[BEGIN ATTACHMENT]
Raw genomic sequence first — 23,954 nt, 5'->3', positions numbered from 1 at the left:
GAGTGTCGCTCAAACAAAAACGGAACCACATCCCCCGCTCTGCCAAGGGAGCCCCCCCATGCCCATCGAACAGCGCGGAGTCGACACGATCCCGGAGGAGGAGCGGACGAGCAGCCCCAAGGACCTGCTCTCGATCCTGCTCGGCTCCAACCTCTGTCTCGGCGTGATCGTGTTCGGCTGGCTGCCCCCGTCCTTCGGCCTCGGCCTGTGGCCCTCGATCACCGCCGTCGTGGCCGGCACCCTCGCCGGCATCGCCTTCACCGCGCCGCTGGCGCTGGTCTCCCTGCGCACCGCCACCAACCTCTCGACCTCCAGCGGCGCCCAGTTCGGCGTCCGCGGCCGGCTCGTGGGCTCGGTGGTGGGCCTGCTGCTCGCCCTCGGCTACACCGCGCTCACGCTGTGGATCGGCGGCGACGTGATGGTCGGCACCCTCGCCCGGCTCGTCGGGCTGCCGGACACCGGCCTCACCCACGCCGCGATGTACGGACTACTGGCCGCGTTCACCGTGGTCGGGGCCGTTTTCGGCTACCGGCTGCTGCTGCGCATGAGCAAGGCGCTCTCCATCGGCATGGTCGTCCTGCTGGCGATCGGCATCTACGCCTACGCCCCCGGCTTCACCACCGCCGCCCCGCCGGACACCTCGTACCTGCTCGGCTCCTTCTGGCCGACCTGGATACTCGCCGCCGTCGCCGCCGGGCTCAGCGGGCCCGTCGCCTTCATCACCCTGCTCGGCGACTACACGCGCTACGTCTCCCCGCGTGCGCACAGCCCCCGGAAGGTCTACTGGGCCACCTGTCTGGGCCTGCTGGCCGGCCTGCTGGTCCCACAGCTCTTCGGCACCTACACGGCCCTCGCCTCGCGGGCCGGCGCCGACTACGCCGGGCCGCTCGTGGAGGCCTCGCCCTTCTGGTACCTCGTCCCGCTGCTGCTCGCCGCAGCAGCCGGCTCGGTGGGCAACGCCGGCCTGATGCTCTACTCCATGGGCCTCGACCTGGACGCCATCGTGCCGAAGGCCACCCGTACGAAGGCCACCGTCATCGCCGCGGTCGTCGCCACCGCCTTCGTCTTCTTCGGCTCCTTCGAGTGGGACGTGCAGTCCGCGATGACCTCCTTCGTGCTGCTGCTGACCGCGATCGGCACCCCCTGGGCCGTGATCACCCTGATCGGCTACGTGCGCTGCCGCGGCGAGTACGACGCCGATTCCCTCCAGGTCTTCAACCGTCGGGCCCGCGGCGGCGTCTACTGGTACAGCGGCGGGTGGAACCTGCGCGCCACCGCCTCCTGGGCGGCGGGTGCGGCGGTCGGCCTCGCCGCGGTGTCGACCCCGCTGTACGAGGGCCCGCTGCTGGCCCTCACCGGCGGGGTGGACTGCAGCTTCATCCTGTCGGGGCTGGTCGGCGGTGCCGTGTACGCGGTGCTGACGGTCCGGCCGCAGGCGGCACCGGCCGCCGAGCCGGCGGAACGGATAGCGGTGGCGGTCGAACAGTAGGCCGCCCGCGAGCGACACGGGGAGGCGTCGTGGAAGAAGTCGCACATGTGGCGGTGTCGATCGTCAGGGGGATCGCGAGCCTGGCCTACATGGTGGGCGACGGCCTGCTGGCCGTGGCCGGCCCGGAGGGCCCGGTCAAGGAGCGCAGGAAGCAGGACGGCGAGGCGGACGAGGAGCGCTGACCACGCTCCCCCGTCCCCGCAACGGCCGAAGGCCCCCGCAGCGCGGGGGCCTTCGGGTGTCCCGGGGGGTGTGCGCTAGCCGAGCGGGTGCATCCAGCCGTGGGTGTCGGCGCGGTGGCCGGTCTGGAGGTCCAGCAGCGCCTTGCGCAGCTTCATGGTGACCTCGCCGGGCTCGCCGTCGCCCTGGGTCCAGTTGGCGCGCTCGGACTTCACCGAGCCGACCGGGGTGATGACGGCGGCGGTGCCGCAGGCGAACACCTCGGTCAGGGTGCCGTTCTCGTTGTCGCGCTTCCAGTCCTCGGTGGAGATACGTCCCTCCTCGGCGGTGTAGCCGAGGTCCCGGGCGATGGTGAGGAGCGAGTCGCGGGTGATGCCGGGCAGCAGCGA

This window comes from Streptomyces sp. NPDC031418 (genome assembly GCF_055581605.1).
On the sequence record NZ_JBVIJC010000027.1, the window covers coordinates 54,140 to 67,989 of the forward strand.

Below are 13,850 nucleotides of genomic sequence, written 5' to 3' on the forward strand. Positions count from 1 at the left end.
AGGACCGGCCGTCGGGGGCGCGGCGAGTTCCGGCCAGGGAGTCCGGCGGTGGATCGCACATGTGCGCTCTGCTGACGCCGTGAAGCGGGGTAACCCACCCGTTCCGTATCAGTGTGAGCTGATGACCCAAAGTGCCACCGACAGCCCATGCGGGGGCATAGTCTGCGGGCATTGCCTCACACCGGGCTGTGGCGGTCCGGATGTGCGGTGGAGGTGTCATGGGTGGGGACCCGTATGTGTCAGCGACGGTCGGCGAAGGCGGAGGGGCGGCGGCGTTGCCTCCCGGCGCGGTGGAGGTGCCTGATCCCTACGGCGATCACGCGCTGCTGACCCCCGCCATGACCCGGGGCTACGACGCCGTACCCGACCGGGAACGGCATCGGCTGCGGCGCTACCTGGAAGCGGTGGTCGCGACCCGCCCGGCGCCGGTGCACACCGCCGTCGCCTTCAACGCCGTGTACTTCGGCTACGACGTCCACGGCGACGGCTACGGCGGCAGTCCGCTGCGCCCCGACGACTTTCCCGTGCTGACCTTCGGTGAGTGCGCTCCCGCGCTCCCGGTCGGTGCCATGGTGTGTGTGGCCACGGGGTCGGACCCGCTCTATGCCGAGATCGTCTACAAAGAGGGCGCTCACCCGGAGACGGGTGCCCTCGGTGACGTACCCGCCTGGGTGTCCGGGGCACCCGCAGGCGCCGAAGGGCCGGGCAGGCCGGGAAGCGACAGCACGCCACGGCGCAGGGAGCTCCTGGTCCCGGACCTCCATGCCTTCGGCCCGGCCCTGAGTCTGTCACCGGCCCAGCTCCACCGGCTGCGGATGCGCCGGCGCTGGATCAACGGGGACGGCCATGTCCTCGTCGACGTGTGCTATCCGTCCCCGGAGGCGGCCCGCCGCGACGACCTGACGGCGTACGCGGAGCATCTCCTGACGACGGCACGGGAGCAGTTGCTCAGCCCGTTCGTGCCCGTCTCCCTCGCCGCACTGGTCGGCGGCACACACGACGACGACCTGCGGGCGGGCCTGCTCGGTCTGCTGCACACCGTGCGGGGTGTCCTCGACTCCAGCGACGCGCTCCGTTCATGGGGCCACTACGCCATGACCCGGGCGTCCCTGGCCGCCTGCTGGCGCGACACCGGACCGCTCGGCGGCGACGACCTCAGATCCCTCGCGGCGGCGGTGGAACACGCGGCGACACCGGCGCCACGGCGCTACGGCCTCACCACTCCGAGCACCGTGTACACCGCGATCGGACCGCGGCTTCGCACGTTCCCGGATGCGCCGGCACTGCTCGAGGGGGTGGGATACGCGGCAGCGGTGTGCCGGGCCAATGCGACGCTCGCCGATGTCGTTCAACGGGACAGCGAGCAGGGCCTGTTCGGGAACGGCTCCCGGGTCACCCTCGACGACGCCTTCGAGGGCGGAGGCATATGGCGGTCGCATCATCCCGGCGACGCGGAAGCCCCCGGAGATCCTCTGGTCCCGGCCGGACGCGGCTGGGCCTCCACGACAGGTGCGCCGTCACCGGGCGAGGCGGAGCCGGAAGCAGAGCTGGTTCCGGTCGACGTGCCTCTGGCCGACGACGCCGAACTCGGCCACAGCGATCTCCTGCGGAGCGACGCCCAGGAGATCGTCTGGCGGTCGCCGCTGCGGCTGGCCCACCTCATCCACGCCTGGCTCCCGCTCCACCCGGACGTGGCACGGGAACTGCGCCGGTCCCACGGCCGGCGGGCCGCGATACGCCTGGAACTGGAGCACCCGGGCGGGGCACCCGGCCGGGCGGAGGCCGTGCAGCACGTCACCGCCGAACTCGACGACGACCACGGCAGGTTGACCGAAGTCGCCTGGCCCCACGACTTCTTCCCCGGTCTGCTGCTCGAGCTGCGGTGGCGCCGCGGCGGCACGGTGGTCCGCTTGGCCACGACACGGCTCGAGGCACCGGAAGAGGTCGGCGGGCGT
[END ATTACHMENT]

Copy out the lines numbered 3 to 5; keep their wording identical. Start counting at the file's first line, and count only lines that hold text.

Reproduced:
This window comes from Streptomyces sp. NPDC031418 (genome assembly GCF_055581605.1).
On the sequence record NZ_JBVIJC010000027.1, the window covers coordinates 54,140 to 67,989 of the forward strand.

Below are 13,850 nucleotides of genomic sequence, written 5' to 3' on the forward strand. Positions count from 1 at the left end.